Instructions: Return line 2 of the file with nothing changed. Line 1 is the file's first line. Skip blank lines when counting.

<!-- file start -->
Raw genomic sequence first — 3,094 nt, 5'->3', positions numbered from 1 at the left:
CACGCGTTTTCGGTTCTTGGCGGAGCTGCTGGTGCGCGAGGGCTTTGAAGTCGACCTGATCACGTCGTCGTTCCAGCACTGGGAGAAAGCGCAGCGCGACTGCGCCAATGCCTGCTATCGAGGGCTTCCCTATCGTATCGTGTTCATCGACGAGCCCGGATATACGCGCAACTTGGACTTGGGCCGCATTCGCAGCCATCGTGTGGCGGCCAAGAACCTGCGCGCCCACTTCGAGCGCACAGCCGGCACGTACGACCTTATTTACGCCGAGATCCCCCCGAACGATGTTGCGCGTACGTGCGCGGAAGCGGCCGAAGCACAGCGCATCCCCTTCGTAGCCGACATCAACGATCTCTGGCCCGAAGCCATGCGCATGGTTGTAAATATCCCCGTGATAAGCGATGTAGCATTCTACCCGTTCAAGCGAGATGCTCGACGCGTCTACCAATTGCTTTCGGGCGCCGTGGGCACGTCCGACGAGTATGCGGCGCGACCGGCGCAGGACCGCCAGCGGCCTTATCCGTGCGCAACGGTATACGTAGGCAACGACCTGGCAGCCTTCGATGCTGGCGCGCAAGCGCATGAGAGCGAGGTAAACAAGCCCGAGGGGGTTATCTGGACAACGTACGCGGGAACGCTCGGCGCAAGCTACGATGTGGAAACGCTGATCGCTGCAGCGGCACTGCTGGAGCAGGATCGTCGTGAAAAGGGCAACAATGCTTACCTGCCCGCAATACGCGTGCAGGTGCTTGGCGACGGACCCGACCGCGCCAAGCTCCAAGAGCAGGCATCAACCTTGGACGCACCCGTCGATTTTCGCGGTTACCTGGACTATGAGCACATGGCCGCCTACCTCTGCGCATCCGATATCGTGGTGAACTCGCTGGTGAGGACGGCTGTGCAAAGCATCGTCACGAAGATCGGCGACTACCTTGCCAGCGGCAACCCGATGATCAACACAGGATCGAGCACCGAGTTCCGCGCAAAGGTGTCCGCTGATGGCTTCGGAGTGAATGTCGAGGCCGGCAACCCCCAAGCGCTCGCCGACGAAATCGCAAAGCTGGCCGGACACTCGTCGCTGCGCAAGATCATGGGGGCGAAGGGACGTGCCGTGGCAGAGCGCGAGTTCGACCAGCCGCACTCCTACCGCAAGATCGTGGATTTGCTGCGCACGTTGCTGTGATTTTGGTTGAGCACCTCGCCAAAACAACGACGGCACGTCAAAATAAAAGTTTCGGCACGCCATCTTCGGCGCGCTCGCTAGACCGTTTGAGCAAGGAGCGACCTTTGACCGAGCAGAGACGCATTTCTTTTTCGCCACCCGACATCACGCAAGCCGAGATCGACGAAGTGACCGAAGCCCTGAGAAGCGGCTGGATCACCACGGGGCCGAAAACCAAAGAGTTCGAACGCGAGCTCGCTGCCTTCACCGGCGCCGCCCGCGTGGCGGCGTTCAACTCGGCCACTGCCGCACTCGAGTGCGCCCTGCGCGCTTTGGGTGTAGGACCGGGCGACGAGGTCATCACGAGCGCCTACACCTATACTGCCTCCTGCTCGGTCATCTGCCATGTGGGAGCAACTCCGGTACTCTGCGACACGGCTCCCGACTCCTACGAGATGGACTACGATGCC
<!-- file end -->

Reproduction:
CACGCGTTTTCGGTTCTTGGCGGAGCTGCTGGTGCGCGAGGGCTTTGAAGTCGACCTGATCACGTCGTCGTTCCAGCACTGGGAGAAAGCGCAGCGCGACTGCGCCAATGCCTGCTATCGAGGGCTTCCCTATCGTATCGTGTTCATCGACGAGCCCGGATATACGCGCAACTTGGACTTGGGCCGCATTCGCAGCCATCGTGTGGCGGCCAAGAACCTGCGCGCCCACTTCGAGCGCACAGCCGGCACGTACGACCTTATTTACGCCGAGATCCCCCCGAACGATGTTGCGCGTACGTGCGCGGAAGCGGCCGAAGCACAGCGCATCCCCTTCGTAGCCGACATCAACGATCTCTGGCCCGAAGCCATGCGCATGGTTGTAAATATCCCCGTGATAAGCGATGTAGCATTCTACCCGTTCAAGCGAGATGCTCGACGCGTCTACCAATTGCTTTCGGGCGCCGTGGGCACGTCCGACGAGTATGCGGCGCGACCGGCGCAGGACCGCCAGCGGCCTTATCCGTGCGCAACGGTATACGTAGGCAACGACCTGGCAGCCTTCGATGCTGGCGCGCAAGCGCATGAGAGCGAGGTAAACAAGCCCGAGGGGGTTATCTGGACAACGTACGCGGGAACGCTCGGCGCAAGCTACGATGTGGAAACGCTGATCGCTGCAGCGGCACTGCTGGAGCAGGATCGTCGTGAAAAGGGCAACAATGCTTACCTGCCCGCAATACGCGTGCAGGTGCTTGGCGACGGACCCGACCGCGCCAAGCTCCAAGAGCAGGCATCAACCTTGGACGCACCCGTCGATTTTCGCGGTTACCTGGACTATGAGCACATGGCCGCCTACCTCTGCGCATCCGATATCGTGGTGAACTCGCTGGTGAGGACGGCTGTGCAAAGCATCGTCACGAAGATCGGCGACTACCTTGCCAGCGGCAACCCGATGATCAACACAGGATCGAGCACCGAGTTCCGCGCAAAGGTGTCCGCTGATGGCTTCGGAGTGAATGTCGAGGCCGGCAACCCCCAAGCGCTCGCCGACGAAATCGCAAAGCTGGCCGGACACTCGTCGCTGCGCAAGATCATGGGGGCGAAGGGACGTGCCGTGGCAGAGCGCGAGTTCGACCAGCCGCACTCCTACCGCAAGATCGTGGATTTGCTGCGCACGTTGCTGTGATTTTGGTTGAGCACCTCGCCAAAACAACGACGGCACGTCAAAATAAAAGTTTCGGCACGCCATCTTCGGCGCGCTCGCTAGACCGTTTGAGCAAGGAGCGACCTTTGACCGAGCAGAGACGCATTTCTTTTTCGCCACCCGACATCACGCAAGCCGAGATCGACGAAGTGACCGAAGCCCTGAGAAGCGGCTGGATCACCACGGGGCCGAAAACCAAAGAGTTCGAACGCGAGCTCGCTGCCTTCACCGGCGCCGCCCGCGTGGCGGCGTTCAACTCGGCCACTGCCGCACTCGAGTGCGCCCTGCGCGCTTTGGGTGTAGGACCGGGCGACGAGGTCATCACGAGCGCCTACACCTATACTGCCTCCTGCTCGGTCATCTGCCATGTGGGAGCAACTCCGGTACTCTGCGACACGGCTCCCGACTCCTACGAGATGGACTACGATGCC